American singer-songwriter Sam Beam, better known by his stage name Iron & Wine, has once again proved his lyrical and musical genius with his latest album, Kiss Each Other Clean. After almost 10 years with alternative rock label Sup Pop Records, the album marks Beam’s first work with a major label, Warner Bros. The new album, released on January 25, seems to be a mix of the old and the new, featuring departures into new sound, yet always with the same striking lyricism and subtle beauty of the classic Iron & Wine. But is the album’s sound too “new” for fans and critics to handle?
After the success of Beam’s intimate and stark acoustic renderings on 2004’s Our Endless Numbered Days, this latest album seems to be picking up where Iron & Wine’s third album—2007’s The Shepherd’s Dog—left off. Gone are the lo-fi, whispery lullabies of Beam’s early career, replaced by a new rhythm-infused sound and a new record label. And although Sam Beam is no longer whispering his lullabies to us, it’s clear that he’s still singing to us on top of the saxophones and tribal rhythms of his new album.
Yes, that’s right: Iron & Wine is using saxophones, synthesizers, marimba, and glockenspiels alongside that smoky, austere voice. And this is what seems to have the diehard Iron & Wine fans polarized, because funky instruments and rhythms just aren’t what they fell in love with almost a decade ago.
Despite all this, fans should not be put off by Sam Beam’s venture into new musical territory. There are some things that haven’t changed; that grizzly beard and gentle voice of his aren’t going anywhere anytime soon. Although Beam might have defied their expectations, fans can still expect the same rootsy folk sound and evocative lyrics—staples of Iron & Wine’s charm—with some new funk and soul blended into the mix. The album’s third track, “Tree by the River”, starts out with synthesizer and soft drum beats, as a chorus of “ahh”s breaks into the surprisingly catchy, clearly pop-influenced number. In a recent interview with Spin magazine, Beam described the new album: “[It’s] more of a focussed pop record. It sounds like the music people heard in their parents’ car growing up… that early-to-mid-70s FM, radio-friendly music.” It’s exactly this feeling that comes across on “Tree by the River”, and the fifth track, “Half Moon”, but seems to be lost amidst the new sounds and rhythms of other tracks.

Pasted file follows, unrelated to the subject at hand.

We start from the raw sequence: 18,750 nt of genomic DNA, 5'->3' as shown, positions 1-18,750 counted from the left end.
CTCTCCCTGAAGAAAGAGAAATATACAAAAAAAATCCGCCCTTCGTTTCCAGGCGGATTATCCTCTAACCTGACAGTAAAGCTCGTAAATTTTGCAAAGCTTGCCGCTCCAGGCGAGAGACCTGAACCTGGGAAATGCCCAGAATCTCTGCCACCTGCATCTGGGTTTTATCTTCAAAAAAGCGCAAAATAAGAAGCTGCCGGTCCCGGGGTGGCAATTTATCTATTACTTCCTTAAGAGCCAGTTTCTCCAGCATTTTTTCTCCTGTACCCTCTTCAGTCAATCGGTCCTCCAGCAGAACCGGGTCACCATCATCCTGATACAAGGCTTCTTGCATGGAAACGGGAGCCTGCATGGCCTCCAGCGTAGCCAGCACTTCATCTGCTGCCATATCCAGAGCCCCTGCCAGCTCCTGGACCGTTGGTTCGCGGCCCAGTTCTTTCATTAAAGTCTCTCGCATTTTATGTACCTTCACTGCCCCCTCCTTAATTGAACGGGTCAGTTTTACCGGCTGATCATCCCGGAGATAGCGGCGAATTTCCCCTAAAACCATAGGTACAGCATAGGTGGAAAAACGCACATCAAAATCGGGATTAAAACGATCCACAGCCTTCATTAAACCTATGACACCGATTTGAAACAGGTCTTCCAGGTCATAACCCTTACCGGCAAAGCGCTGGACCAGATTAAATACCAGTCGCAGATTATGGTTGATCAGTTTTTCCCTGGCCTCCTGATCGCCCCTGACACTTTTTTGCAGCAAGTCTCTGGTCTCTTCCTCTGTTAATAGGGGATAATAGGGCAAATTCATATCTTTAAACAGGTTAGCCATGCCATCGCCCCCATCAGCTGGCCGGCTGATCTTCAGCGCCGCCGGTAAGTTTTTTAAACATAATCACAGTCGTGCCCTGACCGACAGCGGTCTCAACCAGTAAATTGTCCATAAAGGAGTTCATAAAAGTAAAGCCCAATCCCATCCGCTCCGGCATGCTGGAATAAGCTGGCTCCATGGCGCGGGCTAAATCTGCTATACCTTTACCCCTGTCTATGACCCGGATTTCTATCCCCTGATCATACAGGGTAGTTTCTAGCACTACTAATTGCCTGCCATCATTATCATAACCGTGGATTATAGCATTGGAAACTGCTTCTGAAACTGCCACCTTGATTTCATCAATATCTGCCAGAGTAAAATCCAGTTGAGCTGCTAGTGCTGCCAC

The opening track, “Walking Far from Home”, starts up with distorted, fuzzy synthesizer chords, then swells with Beam’s strong yet gentle voice and onslaught of evocative imagery, to die in another jumble of fuzzy synth. The second track, “Me and Lazarus”, has Beam spilling out his usual sharp southern-gothic lyrics, recounting the story of a Biblical friend and their Faulkner-esque adventures: “Me and Lazarus, we shovel all the ashes out / He’s an emancipated punk and he can dance / and I’m a liberated loser that can roll / but where my pocket was, I’m peeking through a hole.” The sixth track, “Rabbit Will Run”, features a glockenspiel keeping rhythm in the background, and another fuzzy synth crackling behind Beam’s voice. But the moment the sporadic wooden flutes and tribal rhythms begin to blare, it’s clear that Beam has indeed decided to throw himself full force into a new, quasi-experimental sound.
The song is more reminiscent of traditional African rhythms than any 70s radio-friendly style that Beam had in mind, and the searing new lyrics are a far cry from the gentle, intimate lullabies that fans have grown to love. “ ’Cause a rabbit will run and a pig has to lay in its piss,” sings Beam towards the end of “Rabbit Will Run”. Now there’s a lyric that fans were surely not expecting.
The album even closes with a sound that seems all too strange for the quiet, folk-singing Sam Beam, sounding more like something off of a Bee Gees album than something fans would ever expect from Iron & Wine. But the 70s radio-friendly, funk and soul influence is clear in tracks like this one, as horns blare in the background and a funky electric guitar lick repeats itself over the blaring of several saxophones.
It’s clear that the new Iron & Wine effort is nothing like the old acoustic folk songs fans have come to know and love, and it’s exactly this that critics and fans alike have complained about, stating that the album is overproduced. Just one visit to Iron & Wine’s Last.fm page and it’s clear that some fans are confused, some are disappointed, but some are embracing Sam Beam’s new sound musical evolution.
No matter the changes, one thing’s for sure: Sam Beam will always be the lyrical folk genius known as Iron & Wine, whether fans reject his new sound or embrace it. ★★★★